Printwear

November '19

For the Business of Apparel Decorating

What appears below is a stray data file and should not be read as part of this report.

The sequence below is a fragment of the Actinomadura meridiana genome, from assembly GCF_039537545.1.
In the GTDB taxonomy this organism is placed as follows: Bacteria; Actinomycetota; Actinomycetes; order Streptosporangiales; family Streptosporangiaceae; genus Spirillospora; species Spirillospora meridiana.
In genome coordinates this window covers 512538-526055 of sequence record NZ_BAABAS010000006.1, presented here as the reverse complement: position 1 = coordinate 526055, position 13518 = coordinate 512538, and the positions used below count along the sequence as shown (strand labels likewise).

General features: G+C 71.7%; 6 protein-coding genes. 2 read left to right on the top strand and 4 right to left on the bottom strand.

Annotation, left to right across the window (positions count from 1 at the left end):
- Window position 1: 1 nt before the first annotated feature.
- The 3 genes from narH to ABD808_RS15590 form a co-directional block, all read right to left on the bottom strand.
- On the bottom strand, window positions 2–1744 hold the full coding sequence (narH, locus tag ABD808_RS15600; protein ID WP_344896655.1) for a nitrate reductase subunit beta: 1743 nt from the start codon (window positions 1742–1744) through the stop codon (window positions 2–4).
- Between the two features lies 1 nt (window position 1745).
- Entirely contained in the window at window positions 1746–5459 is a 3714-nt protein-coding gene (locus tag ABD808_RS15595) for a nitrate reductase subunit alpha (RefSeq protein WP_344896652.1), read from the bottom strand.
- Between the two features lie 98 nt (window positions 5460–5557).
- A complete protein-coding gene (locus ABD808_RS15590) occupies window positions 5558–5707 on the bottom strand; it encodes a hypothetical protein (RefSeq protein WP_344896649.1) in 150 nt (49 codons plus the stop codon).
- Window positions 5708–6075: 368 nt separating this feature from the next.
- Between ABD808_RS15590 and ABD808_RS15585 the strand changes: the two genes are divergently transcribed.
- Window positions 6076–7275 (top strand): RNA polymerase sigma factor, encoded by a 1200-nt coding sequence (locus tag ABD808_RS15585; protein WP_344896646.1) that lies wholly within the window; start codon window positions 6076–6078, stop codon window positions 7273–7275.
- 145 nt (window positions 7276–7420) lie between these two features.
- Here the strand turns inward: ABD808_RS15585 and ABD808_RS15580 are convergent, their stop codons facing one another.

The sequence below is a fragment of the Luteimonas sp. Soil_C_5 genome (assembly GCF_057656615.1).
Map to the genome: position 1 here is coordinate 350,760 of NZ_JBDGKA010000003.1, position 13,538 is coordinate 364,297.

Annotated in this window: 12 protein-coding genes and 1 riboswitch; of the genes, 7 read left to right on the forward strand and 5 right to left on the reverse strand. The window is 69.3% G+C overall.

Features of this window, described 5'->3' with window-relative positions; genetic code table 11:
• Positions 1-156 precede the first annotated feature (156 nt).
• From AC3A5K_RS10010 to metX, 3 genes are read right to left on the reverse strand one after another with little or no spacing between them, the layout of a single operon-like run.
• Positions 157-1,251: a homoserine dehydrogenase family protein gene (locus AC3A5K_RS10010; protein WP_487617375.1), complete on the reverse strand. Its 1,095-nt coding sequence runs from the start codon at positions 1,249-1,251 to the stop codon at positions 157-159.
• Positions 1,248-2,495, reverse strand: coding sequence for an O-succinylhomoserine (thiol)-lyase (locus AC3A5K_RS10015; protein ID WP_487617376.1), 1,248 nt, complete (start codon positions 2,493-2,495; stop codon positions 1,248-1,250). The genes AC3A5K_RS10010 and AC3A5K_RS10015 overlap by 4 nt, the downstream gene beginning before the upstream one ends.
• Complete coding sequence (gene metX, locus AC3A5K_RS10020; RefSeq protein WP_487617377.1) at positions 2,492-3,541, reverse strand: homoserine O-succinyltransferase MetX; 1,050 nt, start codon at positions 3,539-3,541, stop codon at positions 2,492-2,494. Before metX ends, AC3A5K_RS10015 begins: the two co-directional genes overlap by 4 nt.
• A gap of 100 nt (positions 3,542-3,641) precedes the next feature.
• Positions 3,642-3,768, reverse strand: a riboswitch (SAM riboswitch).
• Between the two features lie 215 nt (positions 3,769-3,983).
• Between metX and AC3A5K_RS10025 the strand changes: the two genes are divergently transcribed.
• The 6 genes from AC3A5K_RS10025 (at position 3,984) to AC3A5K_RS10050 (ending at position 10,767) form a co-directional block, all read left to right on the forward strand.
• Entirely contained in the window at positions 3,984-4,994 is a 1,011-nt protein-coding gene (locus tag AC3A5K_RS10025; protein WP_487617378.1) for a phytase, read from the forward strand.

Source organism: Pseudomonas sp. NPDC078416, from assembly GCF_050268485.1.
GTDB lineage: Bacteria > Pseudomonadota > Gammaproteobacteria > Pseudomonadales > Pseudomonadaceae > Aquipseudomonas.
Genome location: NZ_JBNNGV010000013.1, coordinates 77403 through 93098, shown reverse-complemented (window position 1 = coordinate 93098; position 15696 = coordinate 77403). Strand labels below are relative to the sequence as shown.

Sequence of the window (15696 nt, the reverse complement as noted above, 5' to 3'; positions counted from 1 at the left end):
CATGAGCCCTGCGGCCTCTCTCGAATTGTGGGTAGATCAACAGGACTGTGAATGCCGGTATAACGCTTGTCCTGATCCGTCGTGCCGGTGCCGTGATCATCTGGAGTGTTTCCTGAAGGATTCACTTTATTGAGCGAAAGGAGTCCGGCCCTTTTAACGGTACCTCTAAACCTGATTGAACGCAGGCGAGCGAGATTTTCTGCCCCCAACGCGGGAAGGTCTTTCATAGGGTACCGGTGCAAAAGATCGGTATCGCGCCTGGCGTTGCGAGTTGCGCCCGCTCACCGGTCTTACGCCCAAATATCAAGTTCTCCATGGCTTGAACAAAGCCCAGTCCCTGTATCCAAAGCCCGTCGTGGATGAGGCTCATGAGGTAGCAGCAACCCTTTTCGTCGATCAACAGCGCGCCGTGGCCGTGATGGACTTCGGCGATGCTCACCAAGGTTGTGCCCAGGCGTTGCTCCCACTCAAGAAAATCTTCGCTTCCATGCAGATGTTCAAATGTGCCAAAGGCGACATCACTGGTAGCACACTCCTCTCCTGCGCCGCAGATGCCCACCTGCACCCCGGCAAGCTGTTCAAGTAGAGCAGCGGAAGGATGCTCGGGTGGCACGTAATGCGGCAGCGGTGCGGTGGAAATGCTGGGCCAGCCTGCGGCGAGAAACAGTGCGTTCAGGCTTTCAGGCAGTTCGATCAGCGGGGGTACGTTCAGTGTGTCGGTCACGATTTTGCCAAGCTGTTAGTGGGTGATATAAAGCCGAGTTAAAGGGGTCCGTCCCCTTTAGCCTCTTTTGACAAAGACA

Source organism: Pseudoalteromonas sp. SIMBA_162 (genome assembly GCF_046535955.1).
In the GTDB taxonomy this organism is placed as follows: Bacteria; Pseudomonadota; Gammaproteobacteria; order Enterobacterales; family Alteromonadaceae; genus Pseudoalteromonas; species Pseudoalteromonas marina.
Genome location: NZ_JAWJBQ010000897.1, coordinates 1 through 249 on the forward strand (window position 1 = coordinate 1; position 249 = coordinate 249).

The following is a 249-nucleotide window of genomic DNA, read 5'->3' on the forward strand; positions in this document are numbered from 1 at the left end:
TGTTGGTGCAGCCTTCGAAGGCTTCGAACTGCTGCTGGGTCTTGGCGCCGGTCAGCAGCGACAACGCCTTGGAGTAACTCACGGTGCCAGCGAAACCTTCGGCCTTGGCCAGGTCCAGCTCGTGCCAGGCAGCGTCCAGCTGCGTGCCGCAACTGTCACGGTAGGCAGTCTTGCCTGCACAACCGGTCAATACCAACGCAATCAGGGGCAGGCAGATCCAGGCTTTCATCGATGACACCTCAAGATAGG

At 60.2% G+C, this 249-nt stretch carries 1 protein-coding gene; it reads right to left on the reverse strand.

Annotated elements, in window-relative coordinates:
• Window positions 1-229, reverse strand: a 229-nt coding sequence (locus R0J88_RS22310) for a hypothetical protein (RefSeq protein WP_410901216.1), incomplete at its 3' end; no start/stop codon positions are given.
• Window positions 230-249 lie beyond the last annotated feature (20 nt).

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COMMUNITY COMMUNITY COMMUNITY OUTREACH COMMUNITY OUTREACH COMMUNITY The memorial wall at Camp Hope. (Image courtesy Cap America) The Allmade initiative encompasses ethically made, sustainable gar- ments. (Image courtesy Allmade/Ryonet) 3 6 P R I N T W E A R N O V E M B E R 2 0 1 9 RYONET ALLMADE APPAREL Ryonet CEO Ryan Moor explains that Allmade was founded after a non-profit customer approached his company to help them scale a small orphan prevention operation in Haiti by providing a market to make more shirts. Why did the company decide to participate in this type of community outreach? "I was inspired to share the story of these children and to know that the impact of our industry could literally save their lives and restore family for them," states Moor. "Allmade is here to help printers and promotional products companies have access to better blanks." Moor contends that providing an ethically produced, sustainable garment "keeps families together, gives op- portunity to those who don't have it, saves hundreds of gallons of water, recycles plastic, and keeps chemicals out of our water and food." What are the long-term goals of taking part in this project/initiative? "Our goal is to create a ripple effect so that the industry chooses to purchase, sell, and print on a better shirt, (provide) higher value for everyone along the way, and solve the known issues that fashion has on global labor and the environment," Moor says, adding that as of Sept. 2019, the company shipped its one-millionth T-shirt. What do you hope your employees, clients, and industry peers learn from this? "We have learned the impact apparel has on the planet; it's the second most wasteful industry with massive issues from water use, chemical use in growing and cultivat- ing cotton, and waste from creating too many bad shirts that people don't wear," states Moor. CAP AMERICA CAMP HOPE GIVE BACK PROGRAM Launched just before Veteran's Day in 2018, Cap America designed and produced two USA-made knit hats in honor of military veterans. A portion of the proceeds of these hats is donated to Camp Hope, a nearby retreat for war-wounded veterans. The com- pany also participates in "Clean-Up" day at the end of September where employees volunteer their time at Camp Hope facilities and help ready the cabins and grounds for the incoming veterans for their yearly hunt. Why did the company decide to participate in this type of community outreach? In addition to being a local organization reliant entirely on donations, Camp Hope strikes a personal chord with the company. "Our Knit Department Manager, Jon Page, is an Army veteran and wanted to do something in honor of all service members for Veteran's Day," explains Rhyen Campbell, content strategist. Page collaborated with the company's graphic design department to create the headwear. What are the long-term goals of taking part in this project/initiative? "To be able to make a healthy monetary contribution every year to Camp Hope through the sales of our Camp Hope-inspired products as well as to spread awareness of the awesome contributions Camp Hope is making in the veteran community," Camp- bell states. What do you hope your employees, clients, and industry peers learn from this? "We hope that our employees, clients, and industry peers learn that when you are in a position that al- lows you to give, you should," says Campbell. "We lend a helping hand when we are able, and in doing so, we improve our community and industry and our world a little bit each time."

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